Wednesday 18 October 2017

Gardai confident of charges after vice crackdown

Tom Brady Security Editor

Gardai are confident that a crackdown on the prostitution trade will result in criminal charges against some of the main organisers of the vice trade here.

Last night officers were sifting through a massive haul of documentation and computer records after they carried out raids on 130 suspected brothels on Tuesday.

More than 200 officers took part in the searches, which were part of Operation Quest and targeted the criminals making huge profits from prostitution.

Senior officers said the main objective in the raids, which they believed was achieved, was to gather evidence to sustain prosecutions against the shadowy figures controlling the brothel network.

The seized evidence will also be examined by the Criminal Assets Bureau to allow the agency to confiscate the cash and property portfolio built up by the organisers from their illegal earnings.

The operation was spearheaded by the Organised Crime Unit but involved several other national squads, including the immigration bureau, whose officers were called in where it was feared the prostitutes had been trafficked into the country and were living in fear of their pimps.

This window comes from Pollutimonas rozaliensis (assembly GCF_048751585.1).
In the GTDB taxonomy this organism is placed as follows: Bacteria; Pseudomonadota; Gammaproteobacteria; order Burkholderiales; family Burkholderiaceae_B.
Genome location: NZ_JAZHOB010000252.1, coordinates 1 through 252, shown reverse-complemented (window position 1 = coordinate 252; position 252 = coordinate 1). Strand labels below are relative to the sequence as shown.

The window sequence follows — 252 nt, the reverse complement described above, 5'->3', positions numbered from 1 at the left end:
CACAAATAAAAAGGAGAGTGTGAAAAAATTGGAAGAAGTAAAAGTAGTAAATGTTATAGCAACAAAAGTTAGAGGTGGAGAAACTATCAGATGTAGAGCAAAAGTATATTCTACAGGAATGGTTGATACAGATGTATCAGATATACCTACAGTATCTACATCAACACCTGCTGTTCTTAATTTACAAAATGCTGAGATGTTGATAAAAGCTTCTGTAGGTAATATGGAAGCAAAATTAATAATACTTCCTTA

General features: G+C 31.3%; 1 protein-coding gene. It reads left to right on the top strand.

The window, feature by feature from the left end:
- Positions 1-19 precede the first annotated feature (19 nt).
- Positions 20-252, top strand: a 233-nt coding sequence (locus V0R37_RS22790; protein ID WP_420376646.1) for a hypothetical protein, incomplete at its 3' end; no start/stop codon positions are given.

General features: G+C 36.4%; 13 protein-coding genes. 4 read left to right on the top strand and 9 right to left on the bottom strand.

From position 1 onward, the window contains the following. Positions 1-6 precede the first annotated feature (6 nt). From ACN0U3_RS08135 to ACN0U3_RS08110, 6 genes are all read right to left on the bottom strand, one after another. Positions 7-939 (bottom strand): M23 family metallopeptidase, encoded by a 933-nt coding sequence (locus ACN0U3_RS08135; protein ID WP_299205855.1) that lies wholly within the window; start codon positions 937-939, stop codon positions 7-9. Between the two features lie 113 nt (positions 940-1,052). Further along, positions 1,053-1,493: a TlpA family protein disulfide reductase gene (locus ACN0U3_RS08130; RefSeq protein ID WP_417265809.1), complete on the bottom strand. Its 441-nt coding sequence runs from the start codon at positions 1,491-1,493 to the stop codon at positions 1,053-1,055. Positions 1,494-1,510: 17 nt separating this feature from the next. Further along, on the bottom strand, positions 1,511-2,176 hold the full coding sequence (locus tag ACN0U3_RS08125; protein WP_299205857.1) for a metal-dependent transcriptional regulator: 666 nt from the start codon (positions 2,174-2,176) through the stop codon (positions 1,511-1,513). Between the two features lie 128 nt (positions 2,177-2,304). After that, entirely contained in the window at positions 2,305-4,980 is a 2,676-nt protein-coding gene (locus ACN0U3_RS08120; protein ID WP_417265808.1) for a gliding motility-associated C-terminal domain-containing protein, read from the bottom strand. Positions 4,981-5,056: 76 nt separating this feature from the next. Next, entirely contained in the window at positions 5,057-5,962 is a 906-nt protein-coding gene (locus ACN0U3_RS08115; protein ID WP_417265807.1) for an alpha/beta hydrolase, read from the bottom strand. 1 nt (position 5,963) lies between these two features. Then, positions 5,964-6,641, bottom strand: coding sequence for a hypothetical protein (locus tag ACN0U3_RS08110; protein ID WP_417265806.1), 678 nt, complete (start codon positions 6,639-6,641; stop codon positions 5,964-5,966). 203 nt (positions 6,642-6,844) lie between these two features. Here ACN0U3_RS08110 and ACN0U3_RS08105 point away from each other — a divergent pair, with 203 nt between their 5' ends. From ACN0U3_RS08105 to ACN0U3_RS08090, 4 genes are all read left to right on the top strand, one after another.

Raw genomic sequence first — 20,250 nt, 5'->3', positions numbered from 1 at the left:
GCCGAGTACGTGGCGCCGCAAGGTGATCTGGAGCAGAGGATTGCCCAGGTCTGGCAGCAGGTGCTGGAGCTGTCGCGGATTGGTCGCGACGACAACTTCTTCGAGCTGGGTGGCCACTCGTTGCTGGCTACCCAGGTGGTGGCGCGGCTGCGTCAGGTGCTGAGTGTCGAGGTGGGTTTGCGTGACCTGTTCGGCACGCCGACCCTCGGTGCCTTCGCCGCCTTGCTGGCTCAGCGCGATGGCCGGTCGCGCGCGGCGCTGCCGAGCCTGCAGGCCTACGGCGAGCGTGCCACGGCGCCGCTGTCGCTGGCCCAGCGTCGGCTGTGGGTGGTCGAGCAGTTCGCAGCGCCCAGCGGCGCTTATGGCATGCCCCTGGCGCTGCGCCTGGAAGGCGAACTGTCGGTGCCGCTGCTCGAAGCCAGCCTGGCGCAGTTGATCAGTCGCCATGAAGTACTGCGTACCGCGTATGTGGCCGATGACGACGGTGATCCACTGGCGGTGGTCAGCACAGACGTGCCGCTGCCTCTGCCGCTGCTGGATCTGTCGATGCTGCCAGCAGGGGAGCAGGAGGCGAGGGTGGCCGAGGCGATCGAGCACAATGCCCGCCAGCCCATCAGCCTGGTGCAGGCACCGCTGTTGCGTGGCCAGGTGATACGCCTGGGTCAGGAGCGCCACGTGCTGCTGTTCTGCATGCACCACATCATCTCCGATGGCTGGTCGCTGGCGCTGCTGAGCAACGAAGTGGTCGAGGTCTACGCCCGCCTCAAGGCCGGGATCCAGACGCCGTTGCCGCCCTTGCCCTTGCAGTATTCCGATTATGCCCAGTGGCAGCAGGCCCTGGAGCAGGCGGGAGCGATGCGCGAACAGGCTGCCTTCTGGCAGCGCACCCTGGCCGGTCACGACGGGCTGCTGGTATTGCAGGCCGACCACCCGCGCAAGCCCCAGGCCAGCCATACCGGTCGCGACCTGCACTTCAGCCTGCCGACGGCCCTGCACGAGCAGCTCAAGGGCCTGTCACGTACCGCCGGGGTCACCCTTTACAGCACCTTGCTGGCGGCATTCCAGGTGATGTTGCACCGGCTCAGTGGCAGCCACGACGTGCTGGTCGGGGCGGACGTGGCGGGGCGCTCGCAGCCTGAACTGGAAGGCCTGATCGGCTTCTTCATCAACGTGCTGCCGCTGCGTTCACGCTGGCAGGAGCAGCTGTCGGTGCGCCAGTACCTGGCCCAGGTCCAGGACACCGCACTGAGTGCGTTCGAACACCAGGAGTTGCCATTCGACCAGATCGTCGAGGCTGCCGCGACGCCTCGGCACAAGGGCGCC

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Earlier this year, gardai established direct links between the prostitution trade here and in Northern Ireland.

A similar operation was then carried out by the PSNI, whose officers uncovered 10 brothels and rescued three suspected victims of human trafficking.

Gardai said their policy was to treat women as witnesses or victims unless evidence came to light suggesting direct involvement in organised prostitution.

Among those identified on the premises raided by officers were women who had come here from the UK, eastern Europe and South America.

Operation Quest was first launched by the garda in 2001 and has led to the prosecution and conviction of several major crime figures involved in the sex industry.

In Belfast magistrates' court yesterday, three Polish women, who pleaded guilty to running a brothel in the city, were each handed suspended two-month prison sentences.

The court heard that the three were the only ones involved in what was described as an unsophisticated brothel based at Alfred Street.

Evidence was also given that human trafficking was not a feature in their case and there were no allegations of exploitation.

Irish Independent

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